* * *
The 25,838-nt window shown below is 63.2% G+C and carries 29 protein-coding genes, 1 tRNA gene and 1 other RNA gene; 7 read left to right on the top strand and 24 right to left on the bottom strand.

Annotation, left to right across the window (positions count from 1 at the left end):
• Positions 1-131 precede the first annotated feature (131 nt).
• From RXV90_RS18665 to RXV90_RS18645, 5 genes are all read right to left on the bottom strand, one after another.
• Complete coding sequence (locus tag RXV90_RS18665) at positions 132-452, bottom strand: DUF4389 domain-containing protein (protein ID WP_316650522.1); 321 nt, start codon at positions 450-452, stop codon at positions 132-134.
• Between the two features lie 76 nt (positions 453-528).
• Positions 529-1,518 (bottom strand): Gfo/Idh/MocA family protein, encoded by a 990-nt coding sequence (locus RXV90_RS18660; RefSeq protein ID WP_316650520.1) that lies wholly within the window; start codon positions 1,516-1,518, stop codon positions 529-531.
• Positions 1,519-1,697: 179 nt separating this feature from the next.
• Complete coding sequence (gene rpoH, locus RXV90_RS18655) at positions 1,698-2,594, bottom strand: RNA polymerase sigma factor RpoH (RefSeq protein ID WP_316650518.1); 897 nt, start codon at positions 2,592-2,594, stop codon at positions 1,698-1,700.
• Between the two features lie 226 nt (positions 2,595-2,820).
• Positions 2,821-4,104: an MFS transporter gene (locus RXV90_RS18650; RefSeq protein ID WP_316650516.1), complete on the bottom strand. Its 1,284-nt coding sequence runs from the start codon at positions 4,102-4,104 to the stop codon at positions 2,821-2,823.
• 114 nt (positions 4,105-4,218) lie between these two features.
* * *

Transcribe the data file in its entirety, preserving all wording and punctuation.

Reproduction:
The 25,838-nt window shown below is 63.2% G+C and carries 29 protein-coding genes, 1 tRNA gene and 1 other RNA gene; 7 read left to right on the top strand and 24 right to left on the bottom strand.

Annotation, left to right across the window (positions count from 1 at the left end):
• Positions 1-131 precede the first annotated feature (131 nt).
• From RXV90_RS18665 to RXV90_RS18645, 5 genes are all read right to left on the bottom strand, one after another.
• Complete coding sequence (locus tag RXV90_RS18665) at positions 132-452, bottom strand: DUF4389 domain-containing protein (protein ID WP_316650522.1); 321 nt, start codon at positions 450-452, stop codon at positions 132-134.
• Between the two features lie 76 nt (positions 453-528).
• Positions 529-1,518 (bottom strand): Gfo/Idh/MocA family protein, encoded by a 990-nt coding sequence (locus RXV90_RS18660; RefSeq protein ID WP_316650520.1) that lies wholly within the window; start codon positions 1,516-1,518, stop codon positions 529-531.
• Positions 1,519-1,697: 179 nt separating this feature from the next.
• Complete coding sequence (gene rpoH, locus RXV90_RS18655) at positions 1,698-2,594, bottom strand: RNA polymerase sigma factor RpoH (RefSeq protein ID WP_316650518.1); 897 nt, start codon at positions 2,592-2,594, stop codon at positions 1,698-1,700.
• Between the two features lie 226 nt (positions 2,595-2,820).
• Positions 2,821-4,104: an MFS transporter gene (locus RXV90_RS18650; RefSeq protein ID WP_316650516.1), complete on the bottom strand. Its 1,284-nt coding sequence runs from the start codon at positions 4,102-4,104 to the stop codon at positions 2,821-2,823.
• 114 nt (positions 4,105-4,218) lie between these two features.